Food prices are on the rise, and as economies recover, population grows, and emerging countries grow their middle class, the macroeconomic trends point to a continued rise in prices. If you want to see the effect this has on people, just take a look at one of the drivers of revolt in the Middle East: rising food costs.

Investors who want some exposure to higher food prices have a few ways to play the trend. Three companies that provide seeds, fertilizer, and equipment to farmers are an excellent way to get in the game.

Monsanto (NYSE: MON)
Food giant Monsanto provides the lifeblood for farmers around the world. Its seeds and herbicides make farmers more productive with the land they have by increasing yield. And the company has a research and development pipeline for higher-yielding soybeans and higher-yielding, herbicide-tolerant wheat.

If there's one certainty about a growing population worldwide, it's that we will need more food from less land. And that's right up Monsanto's alley.

Mosaic (NYSE: MOS)
Speaking of getting more food from less land, Mosaic provides the plant food to make that happen. Mosaic provides phosphate and potash fertilizers to farmers to increase yield.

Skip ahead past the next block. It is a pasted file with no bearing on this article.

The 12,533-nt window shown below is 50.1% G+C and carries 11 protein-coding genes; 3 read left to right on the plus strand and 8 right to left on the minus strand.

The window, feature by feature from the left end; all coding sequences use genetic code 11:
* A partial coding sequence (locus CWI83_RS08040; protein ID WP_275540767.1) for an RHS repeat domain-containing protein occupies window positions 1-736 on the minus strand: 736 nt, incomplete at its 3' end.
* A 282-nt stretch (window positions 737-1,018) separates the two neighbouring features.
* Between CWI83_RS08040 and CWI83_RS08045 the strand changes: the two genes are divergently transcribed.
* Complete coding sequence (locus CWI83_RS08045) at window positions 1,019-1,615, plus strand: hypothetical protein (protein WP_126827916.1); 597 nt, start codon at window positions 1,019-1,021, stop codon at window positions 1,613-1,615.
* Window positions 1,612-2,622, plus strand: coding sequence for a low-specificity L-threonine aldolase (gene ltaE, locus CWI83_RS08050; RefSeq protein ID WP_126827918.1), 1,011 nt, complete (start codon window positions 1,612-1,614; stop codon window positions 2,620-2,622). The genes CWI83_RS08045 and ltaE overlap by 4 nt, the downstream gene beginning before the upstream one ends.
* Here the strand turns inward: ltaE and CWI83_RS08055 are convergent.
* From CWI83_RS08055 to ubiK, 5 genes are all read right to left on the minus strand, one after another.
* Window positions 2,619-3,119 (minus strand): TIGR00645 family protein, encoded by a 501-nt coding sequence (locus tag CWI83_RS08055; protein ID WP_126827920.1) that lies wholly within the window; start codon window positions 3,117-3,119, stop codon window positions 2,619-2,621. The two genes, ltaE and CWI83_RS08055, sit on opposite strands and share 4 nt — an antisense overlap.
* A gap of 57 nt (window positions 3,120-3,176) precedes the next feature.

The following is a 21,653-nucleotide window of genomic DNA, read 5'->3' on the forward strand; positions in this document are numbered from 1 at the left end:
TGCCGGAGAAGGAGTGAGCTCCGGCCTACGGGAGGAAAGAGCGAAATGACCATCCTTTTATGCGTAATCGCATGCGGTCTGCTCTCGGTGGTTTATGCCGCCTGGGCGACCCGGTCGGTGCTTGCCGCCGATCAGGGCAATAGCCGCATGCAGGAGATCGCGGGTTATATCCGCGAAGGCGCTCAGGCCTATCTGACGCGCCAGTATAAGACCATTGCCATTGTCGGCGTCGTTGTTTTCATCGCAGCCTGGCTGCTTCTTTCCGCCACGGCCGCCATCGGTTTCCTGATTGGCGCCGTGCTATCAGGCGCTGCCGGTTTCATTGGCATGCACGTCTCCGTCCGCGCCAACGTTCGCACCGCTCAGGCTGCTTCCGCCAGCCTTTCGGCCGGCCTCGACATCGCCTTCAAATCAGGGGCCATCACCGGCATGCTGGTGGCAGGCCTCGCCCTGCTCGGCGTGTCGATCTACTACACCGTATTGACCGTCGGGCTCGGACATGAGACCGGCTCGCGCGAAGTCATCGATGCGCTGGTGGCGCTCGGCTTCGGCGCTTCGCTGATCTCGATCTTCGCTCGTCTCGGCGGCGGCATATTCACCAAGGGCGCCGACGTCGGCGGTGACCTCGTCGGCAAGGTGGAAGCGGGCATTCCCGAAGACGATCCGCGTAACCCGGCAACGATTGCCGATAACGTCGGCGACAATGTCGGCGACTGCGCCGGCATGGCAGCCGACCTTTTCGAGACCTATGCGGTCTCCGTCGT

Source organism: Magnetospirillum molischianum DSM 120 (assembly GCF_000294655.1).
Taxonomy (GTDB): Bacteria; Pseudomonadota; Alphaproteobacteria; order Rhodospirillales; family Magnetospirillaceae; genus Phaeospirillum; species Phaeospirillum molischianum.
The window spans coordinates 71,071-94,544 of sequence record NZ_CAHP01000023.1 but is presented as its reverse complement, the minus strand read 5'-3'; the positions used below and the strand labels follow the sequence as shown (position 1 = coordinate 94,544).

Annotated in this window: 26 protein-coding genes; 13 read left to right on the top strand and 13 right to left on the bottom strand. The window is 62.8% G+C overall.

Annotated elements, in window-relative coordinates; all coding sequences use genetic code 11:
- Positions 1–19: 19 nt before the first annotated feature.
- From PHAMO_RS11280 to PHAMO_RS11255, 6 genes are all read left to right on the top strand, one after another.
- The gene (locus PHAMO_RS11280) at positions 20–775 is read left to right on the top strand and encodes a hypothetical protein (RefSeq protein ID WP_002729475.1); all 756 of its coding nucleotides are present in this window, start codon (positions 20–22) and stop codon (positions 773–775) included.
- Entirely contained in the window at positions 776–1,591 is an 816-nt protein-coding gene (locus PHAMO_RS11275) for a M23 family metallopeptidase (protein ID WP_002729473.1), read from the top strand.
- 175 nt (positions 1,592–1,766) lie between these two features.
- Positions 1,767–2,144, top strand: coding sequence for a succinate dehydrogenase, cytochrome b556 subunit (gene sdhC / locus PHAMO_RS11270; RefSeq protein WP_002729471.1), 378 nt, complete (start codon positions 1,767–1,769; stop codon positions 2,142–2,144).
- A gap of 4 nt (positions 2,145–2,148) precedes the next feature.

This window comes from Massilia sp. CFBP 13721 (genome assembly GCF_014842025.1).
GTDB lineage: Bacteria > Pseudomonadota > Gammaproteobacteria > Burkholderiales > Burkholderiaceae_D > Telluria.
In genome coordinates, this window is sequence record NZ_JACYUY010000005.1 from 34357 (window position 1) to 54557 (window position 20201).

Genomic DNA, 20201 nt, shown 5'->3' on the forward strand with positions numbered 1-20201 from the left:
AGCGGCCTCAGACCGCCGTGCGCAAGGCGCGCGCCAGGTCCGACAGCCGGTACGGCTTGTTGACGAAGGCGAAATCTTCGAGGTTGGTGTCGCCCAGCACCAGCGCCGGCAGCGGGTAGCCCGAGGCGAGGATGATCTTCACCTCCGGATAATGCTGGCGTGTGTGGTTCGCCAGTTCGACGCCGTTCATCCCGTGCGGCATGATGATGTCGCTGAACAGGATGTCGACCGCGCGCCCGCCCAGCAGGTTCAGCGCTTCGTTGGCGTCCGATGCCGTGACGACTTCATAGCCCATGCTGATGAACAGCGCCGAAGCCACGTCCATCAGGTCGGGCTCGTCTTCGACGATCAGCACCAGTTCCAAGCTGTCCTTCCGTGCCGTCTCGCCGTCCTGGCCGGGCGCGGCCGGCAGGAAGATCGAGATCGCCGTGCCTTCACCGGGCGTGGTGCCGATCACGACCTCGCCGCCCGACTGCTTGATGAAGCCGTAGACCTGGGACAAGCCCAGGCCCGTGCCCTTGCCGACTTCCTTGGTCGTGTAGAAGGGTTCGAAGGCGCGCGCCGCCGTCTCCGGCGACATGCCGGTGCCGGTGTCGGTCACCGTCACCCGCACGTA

And financial results are improving as demand increases. In the most recent quarter, sales were up 28%, gross margin improved 10% to 39%, while volume and prices improved in both phosphate and potash. Additionally, Potash (NYSE: POT) is another large, diversified competitor to Mosaic that should benefit from rising food prices.

John Deere (NYSE: DE)
If there's one thing I learned growing up in the middle of Midwest farm country, it's that farmers like to buy new toys when profits are up. That means new tractors, combines, tillers and any number of products John Deere sells. The faster and more efficient John Deere can help a farmer be the more money farmers can make. Another stock in the same vein is CNH Global (NYSE: CNH), the maker of Case Agriculture equipment. It is also a large farm equipment manufacturer but has a much more diversified business than John Deere.

Foolish bottom line
Adding some exposure to rising food prices is a good way for investors to play economic trends and diversify their portfolio. There are lots of companies that will struggle if food prices rise, but these three will be left counting cash at the end of the day.

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